BF1942 definitely has a lot going for it in the graphics department. Player models are nicely textured and modelled, and have a full range of animations. All the vehicles look great, from the Army jeeps to the huge aircraft carriers. On top of that, there's a wide range of maps to choose from, including the Western & Eastern European fronts as well as the Pacific Theater. As you can probably expect, the Pacific maps have a tropical island feel to them, while the European maps range from broken, shattered cities to battles out in the countryside or forest.
One of the most visually impressive things about Battlefield 1942 is how the actual combat looks. Explosions are big and very satisfying, which is an important part in getting some feedback for the vehicles and big guns you get to use. Tanks lurch when they fire or are hit, and jeeps spin out of control when an explosion is near. Everything looks fairly realistic, and it all comes together for a WW2 experience never seen in a game before.
Battlefield 1942's single player campaign is downright boring. It's based exclusively on the multiplayer mode that Digital Illusions set up, and it's pretty obvious that they didn't spend a whole lot of time on it. You'll play with and against computer-controlled bots that are just plain dumb, although they have great aim once they get into vehicles. Your teammates will hog all the vehicles and then completely misuse them, which only makes it worse.
While there is a bit of a mission structure set up in the game's interface, there is very little deviation in goals for each mission. On top of that, most of BF1942's fun and satisfaction come from decent teamwork and killing other human-controlled opponents. It's just plain no fun to kill bots in this game, not when there are real opponents out there to kill.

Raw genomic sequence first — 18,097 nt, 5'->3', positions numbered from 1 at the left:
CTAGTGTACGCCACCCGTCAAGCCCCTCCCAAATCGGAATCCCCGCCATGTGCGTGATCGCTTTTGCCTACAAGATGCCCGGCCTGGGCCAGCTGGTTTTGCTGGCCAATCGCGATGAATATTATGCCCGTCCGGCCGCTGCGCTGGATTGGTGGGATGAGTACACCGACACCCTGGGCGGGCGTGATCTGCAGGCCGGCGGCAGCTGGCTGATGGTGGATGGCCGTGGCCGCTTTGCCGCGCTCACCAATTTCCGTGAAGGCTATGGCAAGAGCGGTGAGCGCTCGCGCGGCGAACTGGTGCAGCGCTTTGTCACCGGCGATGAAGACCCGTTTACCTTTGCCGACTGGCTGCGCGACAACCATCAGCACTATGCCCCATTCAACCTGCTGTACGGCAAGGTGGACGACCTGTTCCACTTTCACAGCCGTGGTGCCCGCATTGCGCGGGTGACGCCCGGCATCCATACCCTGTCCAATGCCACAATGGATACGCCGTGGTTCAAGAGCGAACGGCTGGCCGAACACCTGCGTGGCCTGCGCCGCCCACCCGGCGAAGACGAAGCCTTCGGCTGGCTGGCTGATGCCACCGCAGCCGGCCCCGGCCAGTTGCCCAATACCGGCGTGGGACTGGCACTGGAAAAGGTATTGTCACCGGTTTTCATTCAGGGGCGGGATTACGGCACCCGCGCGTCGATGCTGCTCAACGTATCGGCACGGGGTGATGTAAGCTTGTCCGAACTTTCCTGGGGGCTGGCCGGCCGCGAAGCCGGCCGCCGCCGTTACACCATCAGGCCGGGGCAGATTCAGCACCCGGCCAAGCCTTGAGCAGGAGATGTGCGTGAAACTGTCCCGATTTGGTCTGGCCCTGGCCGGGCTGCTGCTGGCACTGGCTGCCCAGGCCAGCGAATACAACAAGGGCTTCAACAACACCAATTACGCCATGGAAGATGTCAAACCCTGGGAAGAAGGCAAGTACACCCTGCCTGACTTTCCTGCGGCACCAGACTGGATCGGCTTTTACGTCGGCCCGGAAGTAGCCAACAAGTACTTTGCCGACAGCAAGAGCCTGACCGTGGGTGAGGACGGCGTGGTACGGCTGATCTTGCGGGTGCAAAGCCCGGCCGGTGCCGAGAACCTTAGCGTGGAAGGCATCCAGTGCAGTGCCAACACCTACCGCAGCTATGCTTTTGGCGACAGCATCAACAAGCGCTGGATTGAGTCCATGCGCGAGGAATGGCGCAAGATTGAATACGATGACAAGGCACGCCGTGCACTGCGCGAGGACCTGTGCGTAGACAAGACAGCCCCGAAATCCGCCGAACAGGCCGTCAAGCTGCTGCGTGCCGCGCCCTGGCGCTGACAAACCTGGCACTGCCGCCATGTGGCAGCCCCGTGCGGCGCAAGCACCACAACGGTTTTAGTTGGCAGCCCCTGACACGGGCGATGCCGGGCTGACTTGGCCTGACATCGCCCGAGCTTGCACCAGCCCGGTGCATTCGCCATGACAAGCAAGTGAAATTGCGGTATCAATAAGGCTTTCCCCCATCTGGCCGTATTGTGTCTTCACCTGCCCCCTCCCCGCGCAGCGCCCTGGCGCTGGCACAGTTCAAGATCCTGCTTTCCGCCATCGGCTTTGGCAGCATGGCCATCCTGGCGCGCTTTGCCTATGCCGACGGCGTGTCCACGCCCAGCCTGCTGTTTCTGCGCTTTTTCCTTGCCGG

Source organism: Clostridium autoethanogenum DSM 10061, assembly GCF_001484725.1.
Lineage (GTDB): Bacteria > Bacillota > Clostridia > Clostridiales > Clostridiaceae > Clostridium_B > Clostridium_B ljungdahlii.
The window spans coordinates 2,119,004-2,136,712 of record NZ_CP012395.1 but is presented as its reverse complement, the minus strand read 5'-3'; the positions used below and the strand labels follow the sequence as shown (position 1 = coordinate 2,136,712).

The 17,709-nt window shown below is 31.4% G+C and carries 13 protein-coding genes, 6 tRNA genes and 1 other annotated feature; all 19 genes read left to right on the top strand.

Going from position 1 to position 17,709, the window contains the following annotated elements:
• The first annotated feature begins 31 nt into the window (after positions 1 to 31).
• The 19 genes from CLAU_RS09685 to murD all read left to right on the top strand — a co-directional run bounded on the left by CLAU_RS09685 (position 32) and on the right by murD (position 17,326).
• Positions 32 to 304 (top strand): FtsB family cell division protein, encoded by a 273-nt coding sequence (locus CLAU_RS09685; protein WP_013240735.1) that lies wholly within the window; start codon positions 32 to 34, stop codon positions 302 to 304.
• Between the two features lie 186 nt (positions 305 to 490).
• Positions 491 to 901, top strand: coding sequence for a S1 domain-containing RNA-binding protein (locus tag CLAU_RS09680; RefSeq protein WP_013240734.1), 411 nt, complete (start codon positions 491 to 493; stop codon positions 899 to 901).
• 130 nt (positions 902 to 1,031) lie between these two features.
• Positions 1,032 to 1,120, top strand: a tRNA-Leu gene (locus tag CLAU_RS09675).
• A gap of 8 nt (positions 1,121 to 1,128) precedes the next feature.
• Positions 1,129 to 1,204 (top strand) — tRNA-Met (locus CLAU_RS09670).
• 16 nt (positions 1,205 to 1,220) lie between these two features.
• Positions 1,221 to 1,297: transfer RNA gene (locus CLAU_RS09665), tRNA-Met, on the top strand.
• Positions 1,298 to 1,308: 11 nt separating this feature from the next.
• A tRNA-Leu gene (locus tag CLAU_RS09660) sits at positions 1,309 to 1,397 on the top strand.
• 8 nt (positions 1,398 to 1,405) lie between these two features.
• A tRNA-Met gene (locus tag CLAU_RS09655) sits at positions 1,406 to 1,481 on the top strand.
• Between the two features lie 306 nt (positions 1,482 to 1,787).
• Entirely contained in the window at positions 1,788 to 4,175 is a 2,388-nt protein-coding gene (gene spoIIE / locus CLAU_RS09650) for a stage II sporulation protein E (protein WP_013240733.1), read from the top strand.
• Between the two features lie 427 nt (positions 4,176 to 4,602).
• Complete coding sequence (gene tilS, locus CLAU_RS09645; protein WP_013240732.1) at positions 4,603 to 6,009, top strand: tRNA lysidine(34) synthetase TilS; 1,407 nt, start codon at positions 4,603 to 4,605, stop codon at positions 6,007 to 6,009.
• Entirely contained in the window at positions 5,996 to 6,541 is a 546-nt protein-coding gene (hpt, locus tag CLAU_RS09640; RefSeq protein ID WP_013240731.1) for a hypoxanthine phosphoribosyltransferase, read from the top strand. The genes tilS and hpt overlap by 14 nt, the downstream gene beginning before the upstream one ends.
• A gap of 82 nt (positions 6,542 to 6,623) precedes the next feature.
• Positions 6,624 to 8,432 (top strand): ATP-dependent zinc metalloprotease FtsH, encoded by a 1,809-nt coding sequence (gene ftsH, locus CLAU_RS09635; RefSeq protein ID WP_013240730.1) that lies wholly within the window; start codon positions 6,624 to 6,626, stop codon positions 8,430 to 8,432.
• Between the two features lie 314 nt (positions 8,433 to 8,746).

This, my friends, is where BF1942 shines. When you get online and play this game, it's a unique experience, and the focus on teamplay is really brought out with the multiple player classes, huge range of vehicles, and uniquely set up maps. The main gameplay mode being played on most multiplayer servers is Conquest, where a player's death removes a "ticket" from their score and holding enough capture points will cause the enemies tickets to drop at an accelerated rate.
Players can respawn at a set amount of time (from 10 to 30 seconds on most servers), which reduces the frustration factor of playing online. Conquest is a great gameplay mode because killing your enemies is just as important as capturing points; this is a type of gameplay that few online games have really gotten right.
There are other gameplay modes, like Capture the Flag and Team Deathmatch. There's a reason you won't see them on many game servers though; they're just not as good as Conquest. There really isn't that much of a difference anyway, as the maps are unchanged and the focus just shifts towards some slightly different goals.
Playing BF1942 in a 24- or 32-player game is definitely a great experience. It's got a huge scope to it, and one player can dominate for a while without causing so much anger on the other team that they quit. This is especially true for vehicular combat; getting bombed by some guy in a plane may mean inescable, instant death, but it's just not really a big deal. Wait 10 seconds and spawn up again.
One of the very few things about BF1942's gameplay that can be really frustrating is small arms fire. This game is nothing like Counter-Strike or Day of Defeat; here, you have to lead your enemies with every weapon, including rifles and even pistols. This requires players to develop a new skill in learning to lead a certain amount based on distance, if the enemy's moving, and the weapon you're carrying. It can be very frustrating at first, but players who can get over this learning curve can consistently kill at most distances anyway. It just takes patience to learn the weapons and how they work.